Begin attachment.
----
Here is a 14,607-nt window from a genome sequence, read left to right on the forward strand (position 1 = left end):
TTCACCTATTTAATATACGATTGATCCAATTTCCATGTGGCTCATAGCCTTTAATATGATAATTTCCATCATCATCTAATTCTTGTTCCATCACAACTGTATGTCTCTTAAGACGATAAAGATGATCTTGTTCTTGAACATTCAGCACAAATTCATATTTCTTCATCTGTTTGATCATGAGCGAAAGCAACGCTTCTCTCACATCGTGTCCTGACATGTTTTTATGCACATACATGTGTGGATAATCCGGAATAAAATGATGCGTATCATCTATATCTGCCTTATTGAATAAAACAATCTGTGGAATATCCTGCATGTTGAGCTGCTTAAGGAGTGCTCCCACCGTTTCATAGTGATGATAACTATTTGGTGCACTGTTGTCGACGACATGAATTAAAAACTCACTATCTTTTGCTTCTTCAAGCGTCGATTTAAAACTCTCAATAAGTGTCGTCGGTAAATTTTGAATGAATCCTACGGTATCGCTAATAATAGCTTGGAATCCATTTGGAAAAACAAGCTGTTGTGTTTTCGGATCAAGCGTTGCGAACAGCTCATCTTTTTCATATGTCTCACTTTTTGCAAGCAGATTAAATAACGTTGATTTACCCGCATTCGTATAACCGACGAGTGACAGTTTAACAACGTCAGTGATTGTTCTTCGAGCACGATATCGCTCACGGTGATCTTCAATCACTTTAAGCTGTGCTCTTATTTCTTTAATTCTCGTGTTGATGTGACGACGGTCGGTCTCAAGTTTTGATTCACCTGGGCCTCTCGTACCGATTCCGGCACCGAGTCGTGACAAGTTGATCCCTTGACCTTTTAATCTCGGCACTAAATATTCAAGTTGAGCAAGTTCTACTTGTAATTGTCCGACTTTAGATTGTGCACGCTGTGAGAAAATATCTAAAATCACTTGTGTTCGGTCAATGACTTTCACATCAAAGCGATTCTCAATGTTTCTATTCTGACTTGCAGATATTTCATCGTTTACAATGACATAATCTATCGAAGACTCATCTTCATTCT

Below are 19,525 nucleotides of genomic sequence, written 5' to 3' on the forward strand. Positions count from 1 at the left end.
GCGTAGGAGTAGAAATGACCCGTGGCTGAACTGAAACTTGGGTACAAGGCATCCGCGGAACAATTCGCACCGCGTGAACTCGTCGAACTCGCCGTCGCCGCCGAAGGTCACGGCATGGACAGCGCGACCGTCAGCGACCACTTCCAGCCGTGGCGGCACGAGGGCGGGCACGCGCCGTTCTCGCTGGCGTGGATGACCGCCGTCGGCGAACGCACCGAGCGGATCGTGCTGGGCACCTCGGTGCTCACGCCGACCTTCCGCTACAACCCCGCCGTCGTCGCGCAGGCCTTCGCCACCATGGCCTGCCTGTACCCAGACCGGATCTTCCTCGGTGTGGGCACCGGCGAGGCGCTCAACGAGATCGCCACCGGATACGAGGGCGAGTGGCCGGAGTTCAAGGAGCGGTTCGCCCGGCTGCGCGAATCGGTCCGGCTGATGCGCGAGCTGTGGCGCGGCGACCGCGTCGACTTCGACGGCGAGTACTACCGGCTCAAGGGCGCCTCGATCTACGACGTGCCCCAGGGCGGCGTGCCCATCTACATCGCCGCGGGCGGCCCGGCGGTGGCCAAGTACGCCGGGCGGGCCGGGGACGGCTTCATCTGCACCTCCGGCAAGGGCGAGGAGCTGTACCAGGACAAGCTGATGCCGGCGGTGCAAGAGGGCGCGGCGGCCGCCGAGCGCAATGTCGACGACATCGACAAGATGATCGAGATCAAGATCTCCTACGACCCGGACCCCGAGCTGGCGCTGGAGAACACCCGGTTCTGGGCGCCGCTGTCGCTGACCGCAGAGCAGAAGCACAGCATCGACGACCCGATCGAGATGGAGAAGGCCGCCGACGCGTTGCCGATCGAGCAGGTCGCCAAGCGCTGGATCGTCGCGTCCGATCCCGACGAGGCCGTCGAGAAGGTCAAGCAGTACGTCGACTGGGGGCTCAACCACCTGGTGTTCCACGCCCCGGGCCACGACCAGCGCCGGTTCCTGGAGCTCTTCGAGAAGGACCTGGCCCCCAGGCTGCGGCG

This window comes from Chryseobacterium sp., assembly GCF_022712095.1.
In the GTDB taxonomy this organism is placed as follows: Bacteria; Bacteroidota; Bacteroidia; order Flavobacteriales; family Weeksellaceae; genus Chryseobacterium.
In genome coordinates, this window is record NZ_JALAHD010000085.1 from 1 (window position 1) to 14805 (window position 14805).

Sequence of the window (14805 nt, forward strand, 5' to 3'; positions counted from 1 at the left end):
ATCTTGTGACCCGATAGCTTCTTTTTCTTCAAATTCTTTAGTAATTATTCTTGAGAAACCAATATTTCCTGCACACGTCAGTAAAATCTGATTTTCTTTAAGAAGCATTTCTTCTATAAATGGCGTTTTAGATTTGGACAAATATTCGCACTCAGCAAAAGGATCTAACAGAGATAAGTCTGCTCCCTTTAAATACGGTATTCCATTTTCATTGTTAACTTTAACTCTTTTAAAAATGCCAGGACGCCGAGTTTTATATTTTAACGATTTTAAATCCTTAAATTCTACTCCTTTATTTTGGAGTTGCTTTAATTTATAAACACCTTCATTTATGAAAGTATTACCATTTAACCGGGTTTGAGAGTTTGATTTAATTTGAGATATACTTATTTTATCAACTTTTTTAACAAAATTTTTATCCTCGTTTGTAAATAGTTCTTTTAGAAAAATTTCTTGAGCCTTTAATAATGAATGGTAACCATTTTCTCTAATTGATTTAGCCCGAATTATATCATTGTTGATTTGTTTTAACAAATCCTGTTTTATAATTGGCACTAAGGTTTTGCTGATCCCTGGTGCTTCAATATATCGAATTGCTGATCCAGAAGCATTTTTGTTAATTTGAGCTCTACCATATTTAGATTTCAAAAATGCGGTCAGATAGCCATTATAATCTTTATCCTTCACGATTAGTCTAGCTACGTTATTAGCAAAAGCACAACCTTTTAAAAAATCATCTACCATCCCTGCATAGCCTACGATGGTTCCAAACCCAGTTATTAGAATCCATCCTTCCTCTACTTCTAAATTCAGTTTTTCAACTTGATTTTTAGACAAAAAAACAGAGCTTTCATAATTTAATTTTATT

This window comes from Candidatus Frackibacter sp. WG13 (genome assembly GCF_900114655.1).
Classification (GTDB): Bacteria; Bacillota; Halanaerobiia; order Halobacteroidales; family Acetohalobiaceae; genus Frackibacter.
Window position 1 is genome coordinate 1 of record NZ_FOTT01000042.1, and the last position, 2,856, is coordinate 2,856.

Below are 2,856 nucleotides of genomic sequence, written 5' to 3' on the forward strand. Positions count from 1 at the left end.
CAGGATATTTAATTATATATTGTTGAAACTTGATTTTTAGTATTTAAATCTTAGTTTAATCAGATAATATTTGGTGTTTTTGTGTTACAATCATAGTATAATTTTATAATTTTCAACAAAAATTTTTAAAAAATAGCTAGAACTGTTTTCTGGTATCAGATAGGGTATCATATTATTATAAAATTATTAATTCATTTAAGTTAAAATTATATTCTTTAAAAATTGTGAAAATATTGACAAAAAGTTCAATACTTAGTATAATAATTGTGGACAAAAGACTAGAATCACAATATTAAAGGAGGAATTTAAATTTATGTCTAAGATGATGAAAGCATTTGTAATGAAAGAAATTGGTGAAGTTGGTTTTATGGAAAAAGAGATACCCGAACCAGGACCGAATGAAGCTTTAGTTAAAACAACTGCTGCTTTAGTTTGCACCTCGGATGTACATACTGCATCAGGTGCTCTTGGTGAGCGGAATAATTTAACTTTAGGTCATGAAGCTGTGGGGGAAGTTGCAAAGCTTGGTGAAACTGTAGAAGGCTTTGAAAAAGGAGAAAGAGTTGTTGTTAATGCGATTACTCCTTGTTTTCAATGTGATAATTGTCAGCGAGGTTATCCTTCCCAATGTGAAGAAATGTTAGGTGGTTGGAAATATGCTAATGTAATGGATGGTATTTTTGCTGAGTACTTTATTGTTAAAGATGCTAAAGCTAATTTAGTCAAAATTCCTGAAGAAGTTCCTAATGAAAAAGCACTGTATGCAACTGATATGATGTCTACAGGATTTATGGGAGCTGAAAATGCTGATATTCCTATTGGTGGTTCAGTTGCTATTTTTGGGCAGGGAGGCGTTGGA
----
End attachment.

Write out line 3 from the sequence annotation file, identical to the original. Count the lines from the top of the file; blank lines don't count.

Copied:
Below are 19,525 nucleotides of genomic sequence, written 5' to 3' on the forward strand. Positions count from 1 at the left end.